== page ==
Both cities are putting their heart and soul into modernization. Both are tunneling furiously in order to deliver a modern metro system; office towers and apartment buildings are reaching for the sky, vying for foreign investment.

Chongqing, however, has serious geography to deal with: Infrastructure is bent to shape to the confluence of two major rivers. Housing clings precariously to the sides of steep hills. Buildings and freeways hang out over the river banks (Blade Runner-style flying cars would not surprise.) By comparison, Chengdu spreads more comfortably over a rich fertile plain.

Futuristic ChongqingChengdu has a fat, easy lifestyle, compared to the stresses and strains in Chongqing where it seems that everything could unravel at any second. Chongqing, perhaps more than any other Chinese city, embodies the tension between the ancient and the modern.

It feels like everything and nothing has changed: Chengdunese lounge at dusk playing cards and Chongqingnese break their back over the last shipment of factory goods before enjoying hotpot.

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About David Brett

Having grown up in Papua New Guinea, David has been in Chengdu since 2009, teaching economics. He writes about business as well as Chinese language and culture.

19 Responses to “A Glimpse of Chongqing’s Past, Present, and Future”

  1. Few cities really bring it all together under one seething hat like Chongqing. It’s why the city is so fun … also why i find it difficult to live there.

  2. ‘one seething hat’
    Hee hee, nicely put.
    Man – I reckon that if a man wanted to just ‘disappear’ in China, then Chongqing might be the place to find a bolt hole.

  3. David,

    Many thanks for writing this. I’ve never been to Chongqing, but after reading this I may just hop on that “Harmony Train” and spend a few days in the “one seething hat”. I hope I wouldn’t disappear though and after a few days I’d be ready to come back to the ‘du.

  4. I set foot in the city for the first time this last weekend and once when the monorail went above ground, I feel in love with the city and feel even deeper as I wandered around aimlessly in the chaos of the layout of the streets. It felt like home, a place I would like to live, a feeling I still haven’t had here in Chengdu despite being here for 6 months. Those mountains are calling me; Chengdu is just too flat and easy. Though I admit I haven’t really experienced much of the people since my time there was short and my grasp of the language quite small.

    One thing about the high-speed train, it takes away the journey. I remember taking the train from Shandong to get to Chengdu and the feeling of having arrived was a great feeling of having arrived in a new place. I have never had such feeling on a plane or a quick train-ride (buses and cars neither for some reason even though they allow for a connection to the land and how it changes as you move).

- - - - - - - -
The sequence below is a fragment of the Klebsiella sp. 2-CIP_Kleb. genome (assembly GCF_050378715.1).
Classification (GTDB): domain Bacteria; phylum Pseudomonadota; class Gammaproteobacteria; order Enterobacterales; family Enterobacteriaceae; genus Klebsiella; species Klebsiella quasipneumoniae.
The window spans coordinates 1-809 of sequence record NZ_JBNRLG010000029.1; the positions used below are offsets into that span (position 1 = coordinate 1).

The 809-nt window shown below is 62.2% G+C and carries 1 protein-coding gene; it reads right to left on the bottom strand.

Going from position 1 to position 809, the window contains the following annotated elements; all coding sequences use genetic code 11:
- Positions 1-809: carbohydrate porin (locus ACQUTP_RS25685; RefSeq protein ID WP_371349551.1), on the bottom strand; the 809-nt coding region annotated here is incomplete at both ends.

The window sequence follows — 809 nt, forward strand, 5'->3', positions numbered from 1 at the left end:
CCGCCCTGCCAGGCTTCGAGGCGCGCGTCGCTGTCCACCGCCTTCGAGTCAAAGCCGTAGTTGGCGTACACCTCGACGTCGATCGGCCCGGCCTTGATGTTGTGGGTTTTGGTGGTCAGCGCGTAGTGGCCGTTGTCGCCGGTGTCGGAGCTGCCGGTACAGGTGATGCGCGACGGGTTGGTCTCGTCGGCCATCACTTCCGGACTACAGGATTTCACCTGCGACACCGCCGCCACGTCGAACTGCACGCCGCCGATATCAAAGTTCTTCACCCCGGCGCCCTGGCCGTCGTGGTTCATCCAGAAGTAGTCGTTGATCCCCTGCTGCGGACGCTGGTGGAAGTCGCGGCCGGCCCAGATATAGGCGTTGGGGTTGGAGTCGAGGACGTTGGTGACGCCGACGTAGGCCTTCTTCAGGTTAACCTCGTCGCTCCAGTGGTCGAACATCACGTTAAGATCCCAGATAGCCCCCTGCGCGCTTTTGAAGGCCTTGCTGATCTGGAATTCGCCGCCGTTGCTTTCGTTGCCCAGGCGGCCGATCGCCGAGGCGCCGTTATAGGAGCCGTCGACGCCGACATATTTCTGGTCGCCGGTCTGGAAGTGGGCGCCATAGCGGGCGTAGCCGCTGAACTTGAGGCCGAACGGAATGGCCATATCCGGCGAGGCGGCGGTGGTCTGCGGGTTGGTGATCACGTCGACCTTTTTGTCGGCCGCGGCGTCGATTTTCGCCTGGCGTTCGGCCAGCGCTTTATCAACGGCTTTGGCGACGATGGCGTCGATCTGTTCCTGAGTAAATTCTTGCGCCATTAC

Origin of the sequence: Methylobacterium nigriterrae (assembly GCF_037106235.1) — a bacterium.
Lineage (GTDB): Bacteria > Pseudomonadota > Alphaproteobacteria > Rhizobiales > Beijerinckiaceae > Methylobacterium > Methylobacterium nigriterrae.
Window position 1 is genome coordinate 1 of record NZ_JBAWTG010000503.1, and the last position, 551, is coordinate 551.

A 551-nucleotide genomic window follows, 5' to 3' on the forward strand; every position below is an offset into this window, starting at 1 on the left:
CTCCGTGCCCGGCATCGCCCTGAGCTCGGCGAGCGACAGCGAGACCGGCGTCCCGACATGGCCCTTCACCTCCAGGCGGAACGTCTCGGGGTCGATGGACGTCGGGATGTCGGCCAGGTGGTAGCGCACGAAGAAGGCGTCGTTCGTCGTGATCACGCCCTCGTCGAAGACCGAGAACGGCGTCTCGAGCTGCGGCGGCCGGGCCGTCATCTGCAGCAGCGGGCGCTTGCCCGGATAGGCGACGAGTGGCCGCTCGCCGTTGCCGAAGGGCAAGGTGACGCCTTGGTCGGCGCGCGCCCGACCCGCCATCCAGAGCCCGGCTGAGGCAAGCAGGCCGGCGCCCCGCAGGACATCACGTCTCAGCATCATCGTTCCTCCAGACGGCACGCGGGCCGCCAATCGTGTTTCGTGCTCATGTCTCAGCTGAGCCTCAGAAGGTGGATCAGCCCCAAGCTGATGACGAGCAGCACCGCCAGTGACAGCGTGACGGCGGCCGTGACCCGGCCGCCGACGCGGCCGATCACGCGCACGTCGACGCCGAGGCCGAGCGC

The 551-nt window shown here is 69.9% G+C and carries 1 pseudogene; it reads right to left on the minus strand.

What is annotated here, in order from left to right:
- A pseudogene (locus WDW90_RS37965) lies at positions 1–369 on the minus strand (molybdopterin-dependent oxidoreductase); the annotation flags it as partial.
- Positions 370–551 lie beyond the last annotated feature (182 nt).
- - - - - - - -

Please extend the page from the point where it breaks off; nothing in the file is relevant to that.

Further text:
By the way, what is Chonqing’s opinion of Chengdu? And is there a Chongqing equivalent to this site?

    • *the great feeling of having arrived.

    • If you care to hear from someone who grew up in CQ and had just spent a 6-month long family reunion holiday in CD before heading back to NYC, I am happy to chip in with my observation/reflection. Those two cities are the two ends of your Sichuan culture spectrum. So, you cannot miss any. And given the “ideal” distance from dynastic political/economic centers of Han culture, Sichuan has successfully maintained its very distinctive identity and talents. Its inner voice always offers both the meditative murmuring of tea houses under bamboo leaves and the steamy chorus of barefooted peasants laboring on the Yangtze shore or steep hills. The contrast is quite telling of the highs/lows of one’s Sichuan existence. It’s like the dueling of twins originated at the womb. They are rivalry with the deepest bond that intertwines into eternity.

  5. Why do Chinese rivers always look like sh*t?

    Anyway, at least you can see the sky ;o)

  6. Chris – hope you enjoy a trip to Chongqing soon; you shouldn’t disappear if you stay in sight of the metro. :)
    Paul – thanks for your first impressions. I get your comment about the fast train. In Australia we have Ayers Rock right in the middle of the desert and, if you fly in, you miss a great experience of approaching it slowly, having it loom over the horizon, growing until it towers above you.
    KopyKatKiller – when you come from a country where some rivers don’t flow at all or, worse, flow backwards, you get impressed by massive Chinese rivers. Rivers like the Yangtze look different from day to day – they have their moods. Like the ocean.

  7. @David
    Flying into China, the sea turns a chocolate milky brown kilometers from the coast and then the sea fades away as you encounter Chinese air. If anything in China is shocking to a person from Canada, it’s the unprecedented pollution.

  8. @ Paul
    the two best sites for chongqing are http://www.cqexpat.com and http://www.cqscene.com

    I’ve lived in CQ for 6 years and I’ve adopted the chongqing vs chengdu rivalry that many locals follow. CQ hotpot is much better, the people are friendlier… and chengdu is a city for expats who need to coddled. But chongqing is changing so fast with so many new western food options opening every year, petes tex mex just opened its first branch in cq last month, ikea is opening in 2015 and we have our own irish bar too.